BY BRANDAN BLOM // NOV. 16, 2012 // Curry’s Milton campus is pretty big; 135 acres to be exact. But that doesn’t mean space is unlimited. Entering this academic year, the college didn’t have enough dorms rooms to meet the unexpected demand. As a result, 33 lounges across four different residence halls were converted into makeshift dorm rooms to accommodate […]
BY BRANDAN BLOM // NOV. 16, 2012 //
Curry’s Milton campus is pretty big; 135 acres to be exact. But that doesn’t mean space is unlimited.
Entering this academic year, the college didn’t have enough dorms rooms to meet the unexpected demand. As a result, 33 lounges across four different residence halls were converted into makeshift dorm rooms to accommodate undergraduates who wanted to live on campus. There are approximately 1,380 students who live on campus, according to the college.
The reason for the shortage was that more returning students sought campus housing than in previous years, said Erik Muurisepp, director of Residence Life & Housing. In addition, the college converted the Cottage residence hall—which featured 10 beds—into faculty office space this summer.
As a stopgap solution, Curry turned common-usage spaces in 886, NCRH, White House and Milton Hall into private dorm rooms. Each room could house two or three students. The common rooms were already walled off and included doors, so the college mostly just had to purchase metal wardrobes for students’ clothes. The final cost, according to Muurisepp, was “maybe a few thousand dollars.”
The lounges in White House and the first floor of NCRH have already been converted back into common rooms, as traditional dorm rooms have opened up due to students no longer attending Curry or students deciding to move off campus. However, Muurisepp said some of the common rooms would remain temporary housing through the spring semester.
The students who were placed in the common rooms were late in submitting their housing deposits; the deadline was July 15. Muurisepp said he thinks the college can prevent overcrowding in the future by accepting only the first 850 housing deposits from returning students. After that, students would have to wait for space to open up.
Although some students have openly complained about losing common-room space, those living in the rooms are relatively happy. The converted common rooms are spacious and the ones in 886 come equipped with a sink, microwave and a stovetop. David Haddad, an English major living in one of these rooms, said he would rather be living in a conventional dorm room—preferably on the south side of campus—but said “the [common] room is a nice set up in the meantime.”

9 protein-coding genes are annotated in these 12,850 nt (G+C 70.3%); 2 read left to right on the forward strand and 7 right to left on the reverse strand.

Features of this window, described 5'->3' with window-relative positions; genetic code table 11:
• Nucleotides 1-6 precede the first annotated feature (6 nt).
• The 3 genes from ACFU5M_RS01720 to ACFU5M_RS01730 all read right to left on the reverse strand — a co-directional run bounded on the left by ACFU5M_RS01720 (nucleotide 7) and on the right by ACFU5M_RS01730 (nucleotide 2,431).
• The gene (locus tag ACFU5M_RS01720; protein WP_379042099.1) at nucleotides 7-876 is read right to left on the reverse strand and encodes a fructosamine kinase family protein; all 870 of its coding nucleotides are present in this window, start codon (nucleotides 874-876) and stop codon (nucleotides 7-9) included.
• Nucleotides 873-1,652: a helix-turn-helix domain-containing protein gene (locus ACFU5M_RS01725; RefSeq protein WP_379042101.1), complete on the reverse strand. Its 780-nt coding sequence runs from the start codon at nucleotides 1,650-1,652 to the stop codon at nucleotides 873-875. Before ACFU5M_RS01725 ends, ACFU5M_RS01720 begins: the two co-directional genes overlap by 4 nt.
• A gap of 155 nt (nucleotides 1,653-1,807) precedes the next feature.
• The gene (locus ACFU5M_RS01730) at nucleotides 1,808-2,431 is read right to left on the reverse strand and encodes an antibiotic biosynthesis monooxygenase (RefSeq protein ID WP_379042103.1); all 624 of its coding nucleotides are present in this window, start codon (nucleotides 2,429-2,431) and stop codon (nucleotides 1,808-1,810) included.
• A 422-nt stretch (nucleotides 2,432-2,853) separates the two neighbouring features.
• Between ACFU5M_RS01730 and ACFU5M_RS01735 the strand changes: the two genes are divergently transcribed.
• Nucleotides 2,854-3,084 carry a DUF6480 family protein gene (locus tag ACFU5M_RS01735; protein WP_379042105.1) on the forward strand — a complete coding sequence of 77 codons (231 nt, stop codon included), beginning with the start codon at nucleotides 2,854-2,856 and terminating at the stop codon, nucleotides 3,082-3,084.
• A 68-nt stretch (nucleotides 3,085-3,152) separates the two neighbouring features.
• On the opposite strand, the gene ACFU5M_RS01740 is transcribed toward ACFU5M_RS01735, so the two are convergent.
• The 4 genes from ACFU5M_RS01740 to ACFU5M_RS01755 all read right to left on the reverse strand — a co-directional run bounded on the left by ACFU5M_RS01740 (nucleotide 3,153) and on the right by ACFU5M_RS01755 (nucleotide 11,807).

Haddad added that he is not upset with the college because the situation was his own doing. “I signed up late, so I’m kind of to blame,” said Haddad. “But if I’m still here next semester, I’ll be a little pissed.”
Stanley Sainterlien, a sophomore management major who was moved out of one of the common rooms and is now living in a double in 886, said he would have preferred to stay in the lounge because of all the space he had. “It turned out to be nice!” said Sainterlien.
Given the strains on the college to provide housing to all students who want it, and the age and conditions of some existing dorms, Muurisepp said Curry would likely have to build a new residence hall in the near future if enrollment was to expand. “I’ve heard rumors of a new building, but it is not something that has been openly talked about,” he said.
While there are no plans for new housing construction in the next year, Muurisepp added that the college would be better prepared to meet students’ residential needs moving forward.
“I think we will be able to plan better,” he said. “We will be more open and honest with the students in the future.”